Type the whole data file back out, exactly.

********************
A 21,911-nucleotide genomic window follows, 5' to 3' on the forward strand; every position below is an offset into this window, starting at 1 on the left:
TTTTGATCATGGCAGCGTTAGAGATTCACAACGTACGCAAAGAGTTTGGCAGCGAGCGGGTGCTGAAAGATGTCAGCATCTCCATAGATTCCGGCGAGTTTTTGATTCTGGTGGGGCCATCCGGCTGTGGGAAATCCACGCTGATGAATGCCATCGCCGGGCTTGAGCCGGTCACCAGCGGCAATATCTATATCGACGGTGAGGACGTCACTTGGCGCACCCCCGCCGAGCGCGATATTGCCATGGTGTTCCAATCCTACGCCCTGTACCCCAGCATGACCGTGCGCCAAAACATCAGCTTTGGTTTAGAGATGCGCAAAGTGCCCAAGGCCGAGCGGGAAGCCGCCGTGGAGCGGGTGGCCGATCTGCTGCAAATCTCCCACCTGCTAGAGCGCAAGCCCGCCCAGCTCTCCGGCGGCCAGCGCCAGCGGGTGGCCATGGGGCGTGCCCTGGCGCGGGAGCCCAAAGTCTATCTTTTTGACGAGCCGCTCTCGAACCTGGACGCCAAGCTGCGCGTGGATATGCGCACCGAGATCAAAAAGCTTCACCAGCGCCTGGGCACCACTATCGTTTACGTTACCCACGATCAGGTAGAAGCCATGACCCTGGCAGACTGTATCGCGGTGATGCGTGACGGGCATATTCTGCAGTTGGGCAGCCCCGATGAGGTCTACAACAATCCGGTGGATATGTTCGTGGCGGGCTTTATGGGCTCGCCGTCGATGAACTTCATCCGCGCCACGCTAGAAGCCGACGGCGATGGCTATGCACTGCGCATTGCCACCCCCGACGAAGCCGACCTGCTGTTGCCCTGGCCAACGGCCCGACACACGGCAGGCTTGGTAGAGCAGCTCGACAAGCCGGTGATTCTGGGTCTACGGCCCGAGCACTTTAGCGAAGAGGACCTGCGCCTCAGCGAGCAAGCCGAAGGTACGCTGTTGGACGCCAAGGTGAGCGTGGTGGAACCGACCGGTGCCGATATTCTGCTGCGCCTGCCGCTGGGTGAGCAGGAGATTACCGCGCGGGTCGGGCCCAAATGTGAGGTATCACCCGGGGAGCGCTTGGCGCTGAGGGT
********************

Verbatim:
A 21,911-nucleotide genomic window follows, 5' to 3' on the forward strand; every position below is an offset into this window, starting at 1 on the left:
TTTTGATCATGGCAGCGTTAGAGATTCACAACGTACGCAAAGAGTTTGGCAGCGAGCGGGTGCTGAAAGATGTCAGCATCTCCATAGATTCCGGCGAGTTTTTGATTCTGGTGGGGCCATCCGGCTGTGGGAAATCCACGCTGATGAATGCCATCGCCGGGCTTGAGCCGGTCACCAGCGGCAATATCTATATCGACGGTGAGGACGTCACTTGGCGCACCCCCGCCGAGCGCGATATTGCCATGGTGTTCCAATCCTACGCCCTGTACCCCAGCATGACCGTGCGCCAAAACATCAGCTTTGGTTTAGAGATGCGCAAAGTGCCCAAGGCCGAGCGGGAAGCCGCCGTGGAGCGGGTGGCCGATCTGCTGCAAATCTCCCACCTGCTAGAGCGCAAGCCCGCCCAGCTCTCCGGCGGCCAGCGCCAGCGGGTGGCCATGGGGCGTGCCCTGGCGCGGGAGCCCAAAGTCTATCTTTTTGACGAGCCGCTCTCGAACCTGGACGCCAAGCTGCGCGTGGATATGCGCACCGAGATCAAAAAGCTTCACCAGCGCCTGGGCACCACTATCGTTTACGTTACCCACGATCAGGTAGAAGCCATGACCCTGGCAGACTGTATCGCGGTGATGCGTGACGGGCATATTCTGCAGTTGGGCAGCCCCGATGAGGTCTACAACAATCCGGTGGATATGTTCGTGGCGGGCTTTATGGGCTCGCCGTCGATGAACTTCATCCGCGCCACGCTAGAAGCCGACGGCGATGGCTATGCACTGCGCATTGCCACCCCCGACGAAGCCGACCTGCTGTTGCCCTGGCCAACGGCCCGACACACGGCAGGCTTGGTAGAGCAGCTCGACAAGCCGGTGATTCTGGGTCTACGGCCCGAGCACTTTAGCGAAGAGGACCTGCGCCTCAGCGAGCAAGCCGAAGGTACGCTGTTGGACGCCAAGGTGAGCGTGGTGGAACCGACCGGTGCCGATATTCTGCTGCGCCTGCCGCTGGGTGAGCAGGAGATTACCGCGCGGGTCGGGCCCAAATGTGAGGTATCACCCGGGGAGCGCTTGGCGCTGAGGGT